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Colorado Voters May Get A Chance To Weigh In On Oil And Gas Issues


So Colorado voters may get a chance this November to resolve this long-standing dispute between homeowners worried about the close proximity of oil and gas and a rapidly growing industry. Advocates for two different ballot initiatives that would achieve dramatically different outcomes recently submitted signatures to the secretary of state. Grace Hood, from Colorado Public Radio, has more.

GRACE HOOD, BYLINE: It was a crowded scene at the Colorado secretary of state's office. Ballot issue proponents from the anti-fracking group Colorado Rising carried in dozens of boxes with signatures.



HOOD: Last quarter, Colorado Rising says they delivered 171,000 signatures to the secretary of state, well above what's needed to make it onto the ballot. Their goal - to stop oil and gas development within 2,500 feet of occupied structures, as well as gathering points like playgrounds and waterways like rivers. Suzanne Spiegel, with Colorado Rising, explains the current setback ranges from 500 to 1,000 feet. She stands near secretary of state workers processing signatures.

SPIEGEL: We need to protect the health and safety of Coloradans. Right now, the state's not doing that. And it's on us, the people of Colorado that love this place, to step up and to protect our communities, to protect our neighborhoods.

HOOD: Spiegel says a home explosion in the Denver suburb of Firestone last year that killed two people is an important reminder of the dangers of oil and gas development. The event was linked to an Anadarko gas well. This year could be the first time, in recent memory, Colorado voters get a chance to weigh in on oil and gas issues. Initiatives that sought to restrict energy development never made it onto the ballot in the last four years. A state analysis shows more than half of Colorado land could be off-limits for future drilling if Colorado voters approve Initiative 97.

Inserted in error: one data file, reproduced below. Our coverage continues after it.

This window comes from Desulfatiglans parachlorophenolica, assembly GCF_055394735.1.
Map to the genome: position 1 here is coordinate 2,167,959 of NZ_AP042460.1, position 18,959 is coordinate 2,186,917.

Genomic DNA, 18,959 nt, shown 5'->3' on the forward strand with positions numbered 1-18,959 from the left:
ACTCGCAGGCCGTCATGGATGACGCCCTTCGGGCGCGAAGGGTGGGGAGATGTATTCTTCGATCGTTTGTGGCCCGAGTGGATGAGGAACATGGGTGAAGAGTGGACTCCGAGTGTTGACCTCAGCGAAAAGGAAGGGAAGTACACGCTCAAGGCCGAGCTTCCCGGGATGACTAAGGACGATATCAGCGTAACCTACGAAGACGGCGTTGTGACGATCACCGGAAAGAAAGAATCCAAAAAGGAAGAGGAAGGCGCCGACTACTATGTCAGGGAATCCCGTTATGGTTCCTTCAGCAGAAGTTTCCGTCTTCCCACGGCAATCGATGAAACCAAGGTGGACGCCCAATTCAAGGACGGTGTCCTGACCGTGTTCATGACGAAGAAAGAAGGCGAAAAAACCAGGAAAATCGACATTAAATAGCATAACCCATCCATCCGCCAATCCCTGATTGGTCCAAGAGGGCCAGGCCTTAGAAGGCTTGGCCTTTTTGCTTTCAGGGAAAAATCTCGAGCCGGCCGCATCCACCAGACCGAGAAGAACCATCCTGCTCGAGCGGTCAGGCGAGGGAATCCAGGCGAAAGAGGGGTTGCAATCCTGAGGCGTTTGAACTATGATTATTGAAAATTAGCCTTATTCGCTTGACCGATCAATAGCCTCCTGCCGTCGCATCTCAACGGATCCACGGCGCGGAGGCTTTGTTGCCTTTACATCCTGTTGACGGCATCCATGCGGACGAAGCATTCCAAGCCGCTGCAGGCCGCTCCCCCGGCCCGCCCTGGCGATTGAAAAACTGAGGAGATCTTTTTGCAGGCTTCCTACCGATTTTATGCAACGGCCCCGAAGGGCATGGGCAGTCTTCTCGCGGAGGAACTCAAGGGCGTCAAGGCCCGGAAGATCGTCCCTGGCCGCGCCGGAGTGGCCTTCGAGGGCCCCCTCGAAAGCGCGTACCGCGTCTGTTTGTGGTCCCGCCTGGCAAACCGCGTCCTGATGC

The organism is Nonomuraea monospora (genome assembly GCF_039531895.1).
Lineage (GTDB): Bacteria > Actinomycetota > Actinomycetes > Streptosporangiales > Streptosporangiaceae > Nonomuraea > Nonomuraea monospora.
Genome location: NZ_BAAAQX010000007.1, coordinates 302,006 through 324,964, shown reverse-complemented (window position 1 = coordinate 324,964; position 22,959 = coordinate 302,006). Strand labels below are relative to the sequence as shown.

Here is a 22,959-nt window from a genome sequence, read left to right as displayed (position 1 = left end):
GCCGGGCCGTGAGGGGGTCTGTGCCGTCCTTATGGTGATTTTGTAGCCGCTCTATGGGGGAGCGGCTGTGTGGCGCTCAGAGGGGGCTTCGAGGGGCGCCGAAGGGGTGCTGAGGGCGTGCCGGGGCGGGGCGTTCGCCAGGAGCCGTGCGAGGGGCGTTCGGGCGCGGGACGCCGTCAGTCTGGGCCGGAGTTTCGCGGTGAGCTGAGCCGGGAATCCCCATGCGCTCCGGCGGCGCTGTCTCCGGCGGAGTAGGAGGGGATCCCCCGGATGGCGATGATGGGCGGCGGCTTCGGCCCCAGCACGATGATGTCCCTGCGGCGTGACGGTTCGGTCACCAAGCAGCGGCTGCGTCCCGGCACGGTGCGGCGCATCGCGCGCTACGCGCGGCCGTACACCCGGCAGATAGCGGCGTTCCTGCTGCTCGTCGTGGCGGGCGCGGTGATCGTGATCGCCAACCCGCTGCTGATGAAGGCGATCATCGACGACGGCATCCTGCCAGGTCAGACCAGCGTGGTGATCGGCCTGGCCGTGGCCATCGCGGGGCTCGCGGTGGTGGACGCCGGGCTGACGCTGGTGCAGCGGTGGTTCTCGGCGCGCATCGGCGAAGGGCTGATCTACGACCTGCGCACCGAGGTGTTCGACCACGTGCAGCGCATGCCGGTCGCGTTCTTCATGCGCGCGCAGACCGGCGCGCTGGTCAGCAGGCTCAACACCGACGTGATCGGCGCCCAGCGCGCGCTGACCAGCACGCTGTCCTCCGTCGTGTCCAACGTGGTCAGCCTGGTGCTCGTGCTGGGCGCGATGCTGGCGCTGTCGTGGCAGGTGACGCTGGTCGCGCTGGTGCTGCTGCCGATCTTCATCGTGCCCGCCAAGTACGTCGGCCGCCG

That has the oil and gas industry worried. Through the interest group Protect Colorado, they've poured millions into a competing ballot measure. Initiative 108 would seek compensation for property owners if their water, mineral rights or property loses significant value, which would happen for some if the setbacks are enlarged. That initiative is also supported by the Colorado Farm Bureau. Executive director Chad Vorthmann says it would apply in unique situations.

CHAD VORTHMANN: Where they specifically targeted one individual, one producer or one type of industry and said, we're going to take your property or devalue it.

HOOD: At the center of the issue are farmers like Marc Arnusch. It's not mineral rights he's worried.


HOOD: On Arnusch's farm, one hour away from Denver, workers build an insulation shed around his irrigation pump. He's doing this, so he can access water all year round and sell it to Noble Energy for fracking. Arnusch says he supports the initiative and is against the idea of greater setbacks.

MARC ARNUSCH: With all of the bad weather that we've had this year, quite frankly, if we just depended just on production agriculture, I don't know how we'd survive.

HOOD: If the setback initiative makes it onto the ballot, industry-funded Protect Colorado has $5.5 million cash on hand for advertising and can raise millions more. The Colorado secretary of state has until September 5 to verify signatures and announce which initiatives voters will weigh this November. For NPR News, I'm Grace Hood in Denver, Colo.


Grace Hood
[Copyright 2024 CPR News]